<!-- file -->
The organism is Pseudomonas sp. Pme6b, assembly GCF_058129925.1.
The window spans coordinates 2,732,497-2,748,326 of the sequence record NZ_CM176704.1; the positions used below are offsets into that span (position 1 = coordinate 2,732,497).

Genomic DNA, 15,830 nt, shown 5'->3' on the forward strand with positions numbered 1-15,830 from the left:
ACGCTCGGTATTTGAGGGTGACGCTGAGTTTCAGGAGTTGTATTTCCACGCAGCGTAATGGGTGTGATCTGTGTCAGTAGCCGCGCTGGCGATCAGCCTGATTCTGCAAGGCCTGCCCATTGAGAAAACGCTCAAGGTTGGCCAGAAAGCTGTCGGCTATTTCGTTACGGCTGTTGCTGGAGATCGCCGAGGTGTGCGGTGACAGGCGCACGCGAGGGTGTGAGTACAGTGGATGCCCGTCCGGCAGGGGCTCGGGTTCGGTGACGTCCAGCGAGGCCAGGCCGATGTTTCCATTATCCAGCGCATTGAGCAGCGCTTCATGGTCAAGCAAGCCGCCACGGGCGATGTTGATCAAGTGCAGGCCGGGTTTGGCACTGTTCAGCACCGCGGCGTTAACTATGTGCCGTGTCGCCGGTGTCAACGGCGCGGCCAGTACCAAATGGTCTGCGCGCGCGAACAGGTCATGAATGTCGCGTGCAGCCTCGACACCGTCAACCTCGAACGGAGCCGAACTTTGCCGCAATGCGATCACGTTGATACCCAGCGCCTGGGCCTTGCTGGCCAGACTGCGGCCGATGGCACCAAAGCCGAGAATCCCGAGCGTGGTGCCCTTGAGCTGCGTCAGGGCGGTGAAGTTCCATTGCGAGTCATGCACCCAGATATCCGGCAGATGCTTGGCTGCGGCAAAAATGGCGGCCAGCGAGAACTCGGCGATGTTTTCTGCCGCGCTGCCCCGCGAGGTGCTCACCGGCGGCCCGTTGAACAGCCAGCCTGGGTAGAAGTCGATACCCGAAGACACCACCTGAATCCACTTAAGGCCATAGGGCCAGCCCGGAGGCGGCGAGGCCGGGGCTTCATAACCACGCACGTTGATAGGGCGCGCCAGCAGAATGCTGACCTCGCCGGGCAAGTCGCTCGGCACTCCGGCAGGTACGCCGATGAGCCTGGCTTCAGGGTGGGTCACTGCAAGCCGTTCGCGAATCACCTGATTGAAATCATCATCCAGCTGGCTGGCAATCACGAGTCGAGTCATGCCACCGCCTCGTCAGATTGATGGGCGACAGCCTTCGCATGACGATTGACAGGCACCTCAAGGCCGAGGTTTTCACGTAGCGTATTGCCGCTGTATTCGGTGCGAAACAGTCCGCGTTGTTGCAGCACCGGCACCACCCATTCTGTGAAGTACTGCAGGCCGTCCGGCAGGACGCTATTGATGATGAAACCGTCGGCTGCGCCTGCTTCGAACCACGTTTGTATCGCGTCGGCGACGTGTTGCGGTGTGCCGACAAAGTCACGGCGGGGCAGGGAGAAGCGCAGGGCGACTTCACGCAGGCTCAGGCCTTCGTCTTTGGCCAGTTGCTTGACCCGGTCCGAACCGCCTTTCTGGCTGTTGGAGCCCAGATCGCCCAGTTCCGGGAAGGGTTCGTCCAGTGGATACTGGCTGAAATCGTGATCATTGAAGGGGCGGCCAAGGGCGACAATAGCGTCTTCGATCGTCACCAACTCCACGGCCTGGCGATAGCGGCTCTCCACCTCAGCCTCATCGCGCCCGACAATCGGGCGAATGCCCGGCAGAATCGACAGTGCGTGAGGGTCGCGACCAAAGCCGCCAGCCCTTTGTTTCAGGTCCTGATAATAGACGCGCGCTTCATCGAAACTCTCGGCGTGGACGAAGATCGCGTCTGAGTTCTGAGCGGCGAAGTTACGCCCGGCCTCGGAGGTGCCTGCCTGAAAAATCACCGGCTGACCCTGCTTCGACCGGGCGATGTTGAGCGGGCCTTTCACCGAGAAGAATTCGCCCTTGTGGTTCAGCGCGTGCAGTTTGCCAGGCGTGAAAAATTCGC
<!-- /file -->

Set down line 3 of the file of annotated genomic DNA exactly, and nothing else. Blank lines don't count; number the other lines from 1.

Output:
Genomic DNA, 15,830 nt, shown 5'->3' on the forward strand with positions numbered 1-15,830 from the left: